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slowly from cliff to cliff, beating at every step a path through the snow for their faltering horses. At length they reached the summit, where the snow was blown off; but in descending on the opposite side, they were often plunging through deep drifts, piled in the hollows and ravines.

Their provisions were now exhausted, and they and their horses almost ready to give out with fatigue and hunger, when one afternoon, just as the sun was sinking behind a blue line of distant mountain, they came to the brow of a height from which they beheld the smooth valley of the Immahah stretched out in smiling verdure before them.

The sight inspired almost a frenzy of delight. Roused to new ardor, they forgot for a time their fatigues, and hurried down the mountain, dragging their jaded horses after them, and sometimes compelling them to slide a distance of thirty or forty feet at a time. At length they reached the banks of the Immahah. The young grass was just beginning to sprout, and the whole valley wore an aspect of softness, verdure, and repose, heightened by the contrast of the frightful region from which they had just descended. To add to their joy, they observed Indian trails along the margin of the stream, and other signs which gave

them reason to believe that there was an encampment of the Lower Nez Percés in the neighborhood, as it was within the accustomed range of that pacific and hospitable tribe.

The prospect of a supply of food stimulated them to new exertion, and they continued on as fast as the enfeebled state of themselves and their steeds would permit. At length, one of the men, more exhausted than the rest, threw himself upon the grass, and declared he could go no further. It was in vain to attempt to rouse him; his spirit had given out, and his replies only showed the dogged apathy of despair. His companions, therefore, encamped on the spot, kindled a blazing fire, and searched about for roots with which to strengthen and revive him. They all then made a starveling repast; but gathering round the fire, talked over past dangers and troubles, soothed themselves with the persuasion that all were now at an end, and went to sleep with the comforting hope that the morrow would bring them into plentiful quarters.

Chapter TT.

Progress in the Valley-An Indian Cavalier-The Captain Falls into a Lethargy-A Nez Percé Patriarch-Hospitable Treatment-The Bald HeadBargaining-Value of an Old Plaid Cloak-The Family Horse-The Cost of an Indian Present.


TRANQUIL night's rest had sufficiently

restored the broken-down traveller to enable him to resume his wayfaring, and all hands set forward on the Indian trail. With all their eagerness to arrive within reach of succor, such was their feeble and emaciated condition, that they advanced but slowly. Nor is it a matter of surprise that they should almost have lost heart as well as strength, It was now (the 16th of February) fifty-three days that they had been travelling in the midst of winter, exposed to all kinds of privations and hardships; and for the last twenty days they had been entangled in the wild and desolate labyrinths of the snowy mountains ;

climbing and descending icy precipices, and nearly starved with cold and hunger.

All the morning they continued following the Indian trail without seeing a human being, and were beginning to be discouraged, when, about noon, they discovered a horseman at a distance. He was coming directly towards them; but on discovering them, suddenly reined up his steed, came to a halt, and, after reconnoitring them for a time with great earnestness, seemed about to make a cautious retreat. They eagerly made signs of peace, and endeavored, with the utmost anxiety, to induce him to approach. He remained for some time in doubt; but at length, having satisfied himself that they were not enemies, came galloping up to them. He was a fine, haughty-looking savage, fancifully decorated, and mounted on a high-mettled steed, with gaudy trappings and equipments. It was evident that he was a warrior of some consequence among his tribe. His whole deportment had something in it of barbaric dignity; he felt, perhaps, his temporary superiority in personal array, and in the spirit of his steed, to the poor, ragged, travel-worn trappers, and their half-starved horses. Approaching them with an air of protection, he gave them his hand, and, in the Nez Percé language, invited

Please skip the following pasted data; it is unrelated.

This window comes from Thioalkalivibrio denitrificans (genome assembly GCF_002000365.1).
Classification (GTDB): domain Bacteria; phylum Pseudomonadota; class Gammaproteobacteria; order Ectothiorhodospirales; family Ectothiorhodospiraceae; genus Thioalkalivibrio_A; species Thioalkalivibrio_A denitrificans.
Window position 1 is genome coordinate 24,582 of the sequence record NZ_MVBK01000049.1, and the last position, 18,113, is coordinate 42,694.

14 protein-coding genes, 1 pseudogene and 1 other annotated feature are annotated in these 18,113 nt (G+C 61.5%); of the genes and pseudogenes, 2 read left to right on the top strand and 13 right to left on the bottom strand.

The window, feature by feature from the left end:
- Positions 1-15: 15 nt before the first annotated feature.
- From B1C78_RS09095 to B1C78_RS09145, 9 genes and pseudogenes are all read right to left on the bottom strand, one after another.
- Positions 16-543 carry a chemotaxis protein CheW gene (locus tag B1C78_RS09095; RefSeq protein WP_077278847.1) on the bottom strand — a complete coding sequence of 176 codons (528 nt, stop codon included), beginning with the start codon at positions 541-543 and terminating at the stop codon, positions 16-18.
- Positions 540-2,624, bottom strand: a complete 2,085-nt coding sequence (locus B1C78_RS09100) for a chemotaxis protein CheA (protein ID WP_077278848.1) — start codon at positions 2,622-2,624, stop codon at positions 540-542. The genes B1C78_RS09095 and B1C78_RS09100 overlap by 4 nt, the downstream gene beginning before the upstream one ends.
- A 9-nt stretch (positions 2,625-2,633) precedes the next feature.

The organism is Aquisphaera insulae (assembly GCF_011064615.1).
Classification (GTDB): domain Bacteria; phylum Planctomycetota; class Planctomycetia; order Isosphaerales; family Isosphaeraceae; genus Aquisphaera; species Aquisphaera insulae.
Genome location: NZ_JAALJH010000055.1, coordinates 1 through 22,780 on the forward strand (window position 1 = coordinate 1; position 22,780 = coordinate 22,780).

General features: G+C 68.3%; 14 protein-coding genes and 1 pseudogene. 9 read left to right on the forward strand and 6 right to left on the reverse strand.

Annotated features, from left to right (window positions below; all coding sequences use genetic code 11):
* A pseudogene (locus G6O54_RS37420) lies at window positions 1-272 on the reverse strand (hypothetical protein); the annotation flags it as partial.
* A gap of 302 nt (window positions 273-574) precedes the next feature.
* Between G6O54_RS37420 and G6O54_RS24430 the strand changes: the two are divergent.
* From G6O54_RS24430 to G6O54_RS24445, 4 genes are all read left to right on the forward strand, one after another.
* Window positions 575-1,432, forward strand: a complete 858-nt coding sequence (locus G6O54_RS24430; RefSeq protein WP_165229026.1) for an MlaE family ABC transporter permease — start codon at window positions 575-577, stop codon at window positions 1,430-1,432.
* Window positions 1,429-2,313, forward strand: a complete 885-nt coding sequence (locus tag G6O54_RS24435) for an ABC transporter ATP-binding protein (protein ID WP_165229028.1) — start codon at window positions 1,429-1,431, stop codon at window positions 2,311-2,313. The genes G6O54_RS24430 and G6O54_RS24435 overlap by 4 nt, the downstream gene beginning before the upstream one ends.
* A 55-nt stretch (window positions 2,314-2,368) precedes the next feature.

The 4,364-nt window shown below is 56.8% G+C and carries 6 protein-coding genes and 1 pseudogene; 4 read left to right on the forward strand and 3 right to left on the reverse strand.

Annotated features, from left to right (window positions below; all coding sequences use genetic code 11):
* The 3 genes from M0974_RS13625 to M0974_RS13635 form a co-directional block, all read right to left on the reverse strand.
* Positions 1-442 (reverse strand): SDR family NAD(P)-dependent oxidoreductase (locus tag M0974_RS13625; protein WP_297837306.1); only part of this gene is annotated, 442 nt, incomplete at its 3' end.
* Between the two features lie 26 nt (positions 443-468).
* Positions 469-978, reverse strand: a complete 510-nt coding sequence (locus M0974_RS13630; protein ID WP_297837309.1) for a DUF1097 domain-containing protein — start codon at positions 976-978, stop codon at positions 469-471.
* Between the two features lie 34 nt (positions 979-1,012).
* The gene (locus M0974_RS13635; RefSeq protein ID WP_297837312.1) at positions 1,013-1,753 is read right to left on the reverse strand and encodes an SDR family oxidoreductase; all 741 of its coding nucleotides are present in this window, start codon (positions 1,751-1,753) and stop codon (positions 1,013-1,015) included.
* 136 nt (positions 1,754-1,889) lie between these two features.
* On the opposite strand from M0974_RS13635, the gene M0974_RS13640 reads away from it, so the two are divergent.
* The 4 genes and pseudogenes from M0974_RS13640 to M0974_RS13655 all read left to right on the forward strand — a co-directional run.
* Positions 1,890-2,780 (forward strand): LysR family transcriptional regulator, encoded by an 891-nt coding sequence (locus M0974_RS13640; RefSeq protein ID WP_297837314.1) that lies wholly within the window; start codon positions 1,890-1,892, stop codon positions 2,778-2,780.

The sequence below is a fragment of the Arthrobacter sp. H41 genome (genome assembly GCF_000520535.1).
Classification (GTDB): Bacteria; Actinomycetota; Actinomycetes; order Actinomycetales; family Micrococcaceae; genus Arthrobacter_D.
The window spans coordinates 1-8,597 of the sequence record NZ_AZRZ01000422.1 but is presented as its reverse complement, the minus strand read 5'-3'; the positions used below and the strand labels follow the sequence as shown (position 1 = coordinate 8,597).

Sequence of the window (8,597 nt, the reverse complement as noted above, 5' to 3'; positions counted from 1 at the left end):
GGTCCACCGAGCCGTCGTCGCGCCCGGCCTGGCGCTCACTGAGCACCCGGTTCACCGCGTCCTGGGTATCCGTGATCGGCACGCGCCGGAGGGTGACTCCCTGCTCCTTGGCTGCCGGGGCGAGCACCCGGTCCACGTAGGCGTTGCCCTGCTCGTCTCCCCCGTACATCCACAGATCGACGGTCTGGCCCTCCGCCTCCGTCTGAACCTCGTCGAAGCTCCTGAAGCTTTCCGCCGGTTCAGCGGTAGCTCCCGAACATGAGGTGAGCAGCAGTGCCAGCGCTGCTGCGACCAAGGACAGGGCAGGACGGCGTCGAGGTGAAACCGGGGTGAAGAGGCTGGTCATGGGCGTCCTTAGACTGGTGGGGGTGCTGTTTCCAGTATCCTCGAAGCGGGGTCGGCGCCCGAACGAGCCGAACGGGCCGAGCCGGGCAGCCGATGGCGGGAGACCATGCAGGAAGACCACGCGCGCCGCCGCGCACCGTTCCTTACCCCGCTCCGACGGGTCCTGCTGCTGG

them to his camp, which was only a few miles distant, where he had plenty to eat, and plenty of horses, and would cheerfully share his good things with them.


His hospitable invitation was joyfully accepted; he lingered but a moment, to give directions by which they might find his camp, and then, wheeling round, and giving reins to his mettlesome steed, was soon out of sight. The travellers followed with gladdened hearts, but at a snail's pace; for their poor horses could scarcely drag one leg after the other. Captain Bonneville, however, experienced a sudden and singular change of feeling. erto, the necessity of conducting his party, and of providing against every emergency, had kept his mind upon the stretch, and his whole system braced and excited. In no one instance had he flagged in spirit, or felt disposed to succumb. Now, however, that all danger was over, and the march of a few miles would bring them to repose and abundance, his energies suddenly deserted him; and every faculty, mental and physical, was totally relaxed. He had not proceeded two miles from the point where he had had the interview with the Nez Percé chief, when he threw himself upon the earth, without the power or will to move a muscle, or exert a thought, and

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